Arbitration is a formal alternative dispute resolution process. It is an alternative to litigation, where an independent and neutral arbitrator makes a decision about a dispute between parties.
Arbitration has become an increasingly popular form of dispute resolution in Australia and throughout the world. It is sometimes used in combination with other forms of alternative dispute resolution such as mediation.
How Does Arbitration Arise?
Arbitration usually arises as a result of a dispute resolution clause in commercial contracts, where the parties agree to pursue arbitration as opposed to litigation if they have a dispute. The arbitration clause may specify where the arbitration should be held, e.g. Sydney, and which arbitration rules should apply (e.g. the Arbitration Rules of The Institute of Arbitrators & Mediators Australia). The arbitration clause may also specify the number of arbitrators, e.g. one or three.
Who Appoints An Arbitrator?
The parties usually have the ability to select the arbitrators. If only one arbitrator is to be appointed, then an arbitration clause or arbitration rules would usually provide that the parties agree on the selection of the arbitrator. If three arbitrators are to be appointed, usually each party would nominate an arbitrator each and then agree on the third arbitrator.
While arbitration is a formal process and can follow similar procedures to court proceedings, in most cases, it is a more efficient and economic exercise than litigation. It is also confidential.
Unlike court proceedings, the parties can determine with the arbitrator how the process should be carried out depending on the circumstances of the dispute.
A decision made by an arbitrator, known as an award, is enforceable similar to a judgment of a court.
A drawback of arbitration is its increasing cost compared to litigation, as it does generally follow a formal process, and it is necessary for the parties to pay an initiation fee, the arbitrator’s fees, and legal fees (assuming they are represented). It is also difficult to appeal an arbitrator’s decision compared to court proceedings.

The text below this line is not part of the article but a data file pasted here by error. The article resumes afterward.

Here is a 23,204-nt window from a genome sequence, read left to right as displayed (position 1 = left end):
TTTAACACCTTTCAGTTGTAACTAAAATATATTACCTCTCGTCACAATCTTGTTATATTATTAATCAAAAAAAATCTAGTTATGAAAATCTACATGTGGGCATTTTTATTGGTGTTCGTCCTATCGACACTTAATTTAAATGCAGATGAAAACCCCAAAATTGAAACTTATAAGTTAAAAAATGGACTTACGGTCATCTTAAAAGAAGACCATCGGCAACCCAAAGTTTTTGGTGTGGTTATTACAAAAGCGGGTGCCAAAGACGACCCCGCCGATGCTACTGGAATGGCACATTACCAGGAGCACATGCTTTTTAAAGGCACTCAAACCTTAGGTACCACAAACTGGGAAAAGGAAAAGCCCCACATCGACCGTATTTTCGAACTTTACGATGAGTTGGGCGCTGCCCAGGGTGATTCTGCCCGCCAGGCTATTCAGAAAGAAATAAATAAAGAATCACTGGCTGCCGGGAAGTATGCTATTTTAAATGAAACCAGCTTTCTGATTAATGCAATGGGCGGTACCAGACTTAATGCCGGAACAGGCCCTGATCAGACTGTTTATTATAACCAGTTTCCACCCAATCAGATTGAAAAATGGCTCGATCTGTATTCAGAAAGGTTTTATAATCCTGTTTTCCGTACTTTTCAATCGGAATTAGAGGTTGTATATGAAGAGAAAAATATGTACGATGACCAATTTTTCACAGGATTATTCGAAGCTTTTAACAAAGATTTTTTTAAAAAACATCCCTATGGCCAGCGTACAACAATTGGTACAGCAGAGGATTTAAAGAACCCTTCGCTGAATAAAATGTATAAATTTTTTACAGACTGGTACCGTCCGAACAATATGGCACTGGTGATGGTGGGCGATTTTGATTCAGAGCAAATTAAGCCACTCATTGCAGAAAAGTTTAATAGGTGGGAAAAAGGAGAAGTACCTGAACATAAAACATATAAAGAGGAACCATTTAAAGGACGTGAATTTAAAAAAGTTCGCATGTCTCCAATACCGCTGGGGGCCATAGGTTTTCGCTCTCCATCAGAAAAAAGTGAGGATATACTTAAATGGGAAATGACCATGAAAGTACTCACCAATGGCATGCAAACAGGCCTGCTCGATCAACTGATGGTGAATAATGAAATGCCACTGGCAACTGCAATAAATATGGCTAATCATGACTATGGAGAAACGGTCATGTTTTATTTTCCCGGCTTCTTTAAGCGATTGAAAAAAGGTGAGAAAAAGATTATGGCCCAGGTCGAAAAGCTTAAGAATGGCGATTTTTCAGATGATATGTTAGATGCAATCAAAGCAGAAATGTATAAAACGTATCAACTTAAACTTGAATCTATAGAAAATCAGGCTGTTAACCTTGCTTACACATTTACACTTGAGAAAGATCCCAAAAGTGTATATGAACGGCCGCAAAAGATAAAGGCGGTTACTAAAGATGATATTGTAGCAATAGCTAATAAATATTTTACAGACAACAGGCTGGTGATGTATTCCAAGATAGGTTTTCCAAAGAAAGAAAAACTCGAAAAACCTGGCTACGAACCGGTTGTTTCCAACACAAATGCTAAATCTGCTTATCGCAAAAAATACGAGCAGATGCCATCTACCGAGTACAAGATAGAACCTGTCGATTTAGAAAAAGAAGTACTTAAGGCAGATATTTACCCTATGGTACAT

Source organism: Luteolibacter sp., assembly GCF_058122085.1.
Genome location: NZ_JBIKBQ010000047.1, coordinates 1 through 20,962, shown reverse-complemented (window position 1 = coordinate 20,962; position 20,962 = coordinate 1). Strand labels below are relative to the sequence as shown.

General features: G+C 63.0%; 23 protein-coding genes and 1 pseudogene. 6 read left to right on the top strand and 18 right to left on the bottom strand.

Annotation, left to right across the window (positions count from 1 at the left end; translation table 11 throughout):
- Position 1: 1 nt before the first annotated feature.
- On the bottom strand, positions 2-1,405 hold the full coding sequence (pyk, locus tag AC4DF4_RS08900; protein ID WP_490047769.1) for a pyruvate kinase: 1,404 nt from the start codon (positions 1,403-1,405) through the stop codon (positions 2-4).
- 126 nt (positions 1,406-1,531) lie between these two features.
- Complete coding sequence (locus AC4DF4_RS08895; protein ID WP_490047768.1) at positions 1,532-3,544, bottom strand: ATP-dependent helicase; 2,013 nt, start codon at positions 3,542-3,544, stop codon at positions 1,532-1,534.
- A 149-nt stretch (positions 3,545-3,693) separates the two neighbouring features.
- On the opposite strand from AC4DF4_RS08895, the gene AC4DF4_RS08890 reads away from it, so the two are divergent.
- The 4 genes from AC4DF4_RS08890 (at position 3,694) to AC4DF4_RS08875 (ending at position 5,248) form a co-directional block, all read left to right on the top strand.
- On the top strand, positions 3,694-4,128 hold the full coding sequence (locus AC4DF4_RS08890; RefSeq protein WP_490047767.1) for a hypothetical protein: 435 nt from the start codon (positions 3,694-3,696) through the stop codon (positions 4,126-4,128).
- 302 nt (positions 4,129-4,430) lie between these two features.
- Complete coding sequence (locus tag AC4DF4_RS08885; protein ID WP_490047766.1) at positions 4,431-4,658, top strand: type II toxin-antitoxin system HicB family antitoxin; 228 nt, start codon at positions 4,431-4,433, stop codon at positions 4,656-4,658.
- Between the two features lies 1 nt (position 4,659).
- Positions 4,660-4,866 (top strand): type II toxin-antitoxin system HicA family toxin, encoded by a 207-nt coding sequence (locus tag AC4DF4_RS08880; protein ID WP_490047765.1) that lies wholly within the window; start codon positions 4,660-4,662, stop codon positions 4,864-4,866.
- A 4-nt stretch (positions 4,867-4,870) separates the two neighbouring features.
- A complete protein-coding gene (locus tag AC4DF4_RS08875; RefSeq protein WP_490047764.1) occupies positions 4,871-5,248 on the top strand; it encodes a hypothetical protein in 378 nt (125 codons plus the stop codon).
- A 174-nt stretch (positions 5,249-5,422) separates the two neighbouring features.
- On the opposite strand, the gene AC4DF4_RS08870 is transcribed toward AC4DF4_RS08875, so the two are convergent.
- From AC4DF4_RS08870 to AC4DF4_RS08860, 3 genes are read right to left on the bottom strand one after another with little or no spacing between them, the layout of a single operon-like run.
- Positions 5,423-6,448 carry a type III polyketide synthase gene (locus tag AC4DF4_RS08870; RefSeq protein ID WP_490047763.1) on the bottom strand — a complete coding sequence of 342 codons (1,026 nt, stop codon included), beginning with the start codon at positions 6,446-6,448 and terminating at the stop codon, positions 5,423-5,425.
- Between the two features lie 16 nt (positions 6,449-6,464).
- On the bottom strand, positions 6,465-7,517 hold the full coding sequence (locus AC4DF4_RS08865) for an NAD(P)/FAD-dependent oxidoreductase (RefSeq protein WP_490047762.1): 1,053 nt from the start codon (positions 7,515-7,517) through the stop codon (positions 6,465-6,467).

However, notwithstanding some disadvantages, it is becoming a preferred method of resolving disputes among many commercial parties due to its flexibility, efficiency and quicker results compared to litigation in the courts.
Neutrality in Arbitration
Many arbitral bodies have also developed different tiers of arbitration in terms of a slow, thorough and more formal arbitration procedure, or a fast and less expensive arbitration process.
If businesses trade overseas, then arbitration can be an efficient alternative dispute resolution method to resolve disputes between parties from different countries. This is particularly important in the context of neutrality, as an arbitrator won’t share either party’s nationality, and the language in which the arbitration proceedings are carried out is always English.
Some of the forums and rules of international arbitration include those of the London Court of International Arbitration (LCIA), which has a presence in London and Singapore, and the International Chamber of Commence (ICC), which has a presence throughout the world.
LegalVision has dispute lawyers who can advise you in relation to resolving disputes through arbitration or other alternative dispute resolution methods. We can also advise you on inserting dispute resolution arbitration clauses in your commercial contracts for potential Australian or international disputes.
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